loverubioRicky Rubio and the Timberwolves agreed to a four-year, $55 million contract extension over the weekend, and as is often the case the immediate discussion from many fans became an attempt to determine whether the contract is fair — or which side got the better deal. The general reaction we saw was that Rubio made out like a bandit.

But as is often the case with contracts, this deal is more nuanced than just the details on an offer sheet. It is a culmination of many factors, some of which favored Rubio and some of which favored the Wolves:

*With the trade of Kevin Love this summer, the Wolves pretty much backed themselves into a corner when it came to attempting to retain Rubio. Letting him reach restricted free agency and even entertaining the notion of not bringing him back would have been another step in the direction of a total rebuild instead of what Flip Saunders and co. hope is a remaking of the roster instead. From that standpoint, Rubio and his reps had leverage.

*Where the Wolves could counter with some leverage is that Rubio, while showing some flashes of potential, hasn’t yet become an elite (or even consistently above-average) point guard. He has his strengths (vision, defensive intuition) and glaring weaknesses (shooting accuracy, on-ball defense against quick opponents). The counter to that is that Rubio only freshly turned 24 years old, even though it feels as though we’ve known about him forever, and that there is still plenty of time for him to improve to be a functional shooter while building on his other skills. Still, the Wolves could say they were going into negotiations on faith and potential, thus taking talk of a five-year max deal well off the table even though they still had it in their pocket after not giving it to Love.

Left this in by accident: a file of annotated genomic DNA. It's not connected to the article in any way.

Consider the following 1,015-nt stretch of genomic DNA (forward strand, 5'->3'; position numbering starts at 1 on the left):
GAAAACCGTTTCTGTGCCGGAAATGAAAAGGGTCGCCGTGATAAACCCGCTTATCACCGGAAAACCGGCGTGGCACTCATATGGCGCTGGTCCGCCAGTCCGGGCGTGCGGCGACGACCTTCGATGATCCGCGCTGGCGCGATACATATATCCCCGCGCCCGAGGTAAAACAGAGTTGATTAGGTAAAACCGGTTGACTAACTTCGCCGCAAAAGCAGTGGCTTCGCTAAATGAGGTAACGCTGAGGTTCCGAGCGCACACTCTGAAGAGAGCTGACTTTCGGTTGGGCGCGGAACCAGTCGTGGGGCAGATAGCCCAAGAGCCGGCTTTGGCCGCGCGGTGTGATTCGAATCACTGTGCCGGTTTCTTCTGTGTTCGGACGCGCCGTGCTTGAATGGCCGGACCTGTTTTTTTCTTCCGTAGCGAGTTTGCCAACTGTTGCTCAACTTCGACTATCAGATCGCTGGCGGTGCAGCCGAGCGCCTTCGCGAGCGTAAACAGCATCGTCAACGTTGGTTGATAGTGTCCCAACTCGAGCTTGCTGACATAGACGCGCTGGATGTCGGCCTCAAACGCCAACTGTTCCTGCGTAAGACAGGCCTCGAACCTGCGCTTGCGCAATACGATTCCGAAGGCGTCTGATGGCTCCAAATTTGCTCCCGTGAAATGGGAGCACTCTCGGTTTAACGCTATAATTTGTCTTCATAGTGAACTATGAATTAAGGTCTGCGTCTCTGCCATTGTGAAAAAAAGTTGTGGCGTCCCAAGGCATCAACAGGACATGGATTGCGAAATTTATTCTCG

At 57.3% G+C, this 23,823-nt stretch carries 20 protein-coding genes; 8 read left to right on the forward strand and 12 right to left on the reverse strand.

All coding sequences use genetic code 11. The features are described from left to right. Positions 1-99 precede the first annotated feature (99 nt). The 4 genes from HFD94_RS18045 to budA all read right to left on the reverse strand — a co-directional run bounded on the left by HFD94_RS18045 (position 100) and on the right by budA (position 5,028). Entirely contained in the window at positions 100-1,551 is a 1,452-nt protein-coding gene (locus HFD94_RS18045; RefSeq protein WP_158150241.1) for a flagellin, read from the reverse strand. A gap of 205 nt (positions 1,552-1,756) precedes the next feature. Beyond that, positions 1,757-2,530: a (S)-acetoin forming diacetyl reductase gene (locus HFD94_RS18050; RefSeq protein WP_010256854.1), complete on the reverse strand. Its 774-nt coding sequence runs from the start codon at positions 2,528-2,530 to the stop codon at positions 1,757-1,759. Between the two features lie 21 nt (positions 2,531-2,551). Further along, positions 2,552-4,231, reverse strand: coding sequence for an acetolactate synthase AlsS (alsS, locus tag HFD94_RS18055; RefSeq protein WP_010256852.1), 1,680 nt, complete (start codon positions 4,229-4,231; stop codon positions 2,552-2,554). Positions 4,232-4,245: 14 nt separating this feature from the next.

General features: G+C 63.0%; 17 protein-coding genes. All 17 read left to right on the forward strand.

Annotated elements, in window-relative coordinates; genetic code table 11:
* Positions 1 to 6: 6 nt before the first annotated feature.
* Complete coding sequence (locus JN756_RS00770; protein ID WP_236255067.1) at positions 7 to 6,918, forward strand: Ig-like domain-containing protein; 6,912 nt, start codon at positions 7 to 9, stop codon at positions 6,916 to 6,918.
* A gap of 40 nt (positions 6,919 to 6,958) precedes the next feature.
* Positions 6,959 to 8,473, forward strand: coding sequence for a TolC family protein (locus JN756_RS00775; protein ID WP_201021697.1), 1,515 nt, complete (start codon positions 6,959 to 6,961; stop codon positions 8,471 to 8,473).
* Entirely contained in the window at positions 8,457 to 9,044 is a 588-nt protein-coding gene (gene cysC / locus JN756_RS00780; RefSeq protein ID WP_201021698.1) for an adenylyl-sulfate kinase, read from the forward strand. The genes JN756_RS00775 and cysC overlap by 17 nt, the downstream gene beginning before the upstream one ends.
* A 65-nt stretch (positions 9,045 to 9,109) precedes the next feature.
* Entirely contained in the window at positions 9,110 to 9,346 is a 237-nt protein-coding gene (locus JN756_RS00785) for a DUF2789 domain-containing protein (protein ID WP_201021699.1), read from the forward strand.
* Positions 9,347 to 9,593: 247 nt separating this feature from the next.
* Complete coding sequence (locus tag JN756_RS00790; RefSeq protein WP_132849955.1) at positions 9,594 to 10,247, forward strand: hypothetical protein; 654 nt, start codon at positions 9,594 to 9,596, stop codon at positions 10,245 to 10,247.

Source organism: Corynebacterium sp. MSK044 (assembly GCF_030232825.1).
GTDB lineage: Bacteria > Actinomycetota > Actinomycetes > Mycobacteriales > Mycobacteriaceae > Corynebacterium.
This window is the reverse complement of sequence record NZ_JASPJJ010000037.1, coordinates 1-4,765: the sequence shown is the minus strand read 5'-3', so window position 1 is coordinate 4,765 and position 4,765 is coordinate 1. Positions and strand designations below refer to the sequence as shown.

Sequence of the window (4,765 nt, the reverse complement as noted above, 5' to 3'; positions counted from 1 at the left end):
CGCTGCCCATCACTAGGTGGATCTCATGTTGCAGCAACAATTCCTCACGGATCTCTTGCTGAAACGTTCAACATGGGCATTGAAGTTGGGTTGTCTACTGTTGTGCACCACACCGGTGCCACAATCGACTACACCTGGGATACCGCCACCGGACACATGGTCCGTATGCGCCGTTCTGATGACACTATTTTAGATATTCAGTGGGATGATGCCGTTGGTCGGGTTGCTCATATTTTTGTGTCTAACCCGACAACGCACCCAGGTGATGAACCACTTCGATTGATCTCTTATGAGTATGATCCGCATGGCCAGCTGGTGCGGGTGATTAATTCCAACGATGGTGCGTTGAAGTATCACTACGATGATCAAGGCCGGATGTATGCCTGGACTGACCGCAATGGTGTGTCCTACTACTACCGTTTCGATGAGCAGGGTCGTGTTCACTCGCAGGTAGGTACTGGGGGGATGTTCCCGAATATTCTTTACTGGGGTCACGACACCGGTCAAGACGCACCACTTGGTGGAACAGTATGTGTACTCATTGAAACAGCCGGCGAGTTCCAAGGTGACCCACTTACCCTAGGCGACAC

*The impending TV contract that figures to goose the salary cap upward quite a bit, too, worked in the favor of both sides. Rubio could get a massive deal that sets him up for life without the potential for a down year entering free agency that would diminish his value and the Wolves could dish out a contract that might seem big now but could seem tilted in their favor under the new salary structure, particularly if Rubio improves.

In the end, Rubio probably squeezed a little more out of the Wolves than they wanted to pay because of the Love leverage factor. Rubio will make $1 million more per season next year than fellow 2009 draftee Steph Curry, and nobody would say he’s a better player than Curry. That said, market value is set by so many more factors, particularly these days, than simply a player’s accomplishments.

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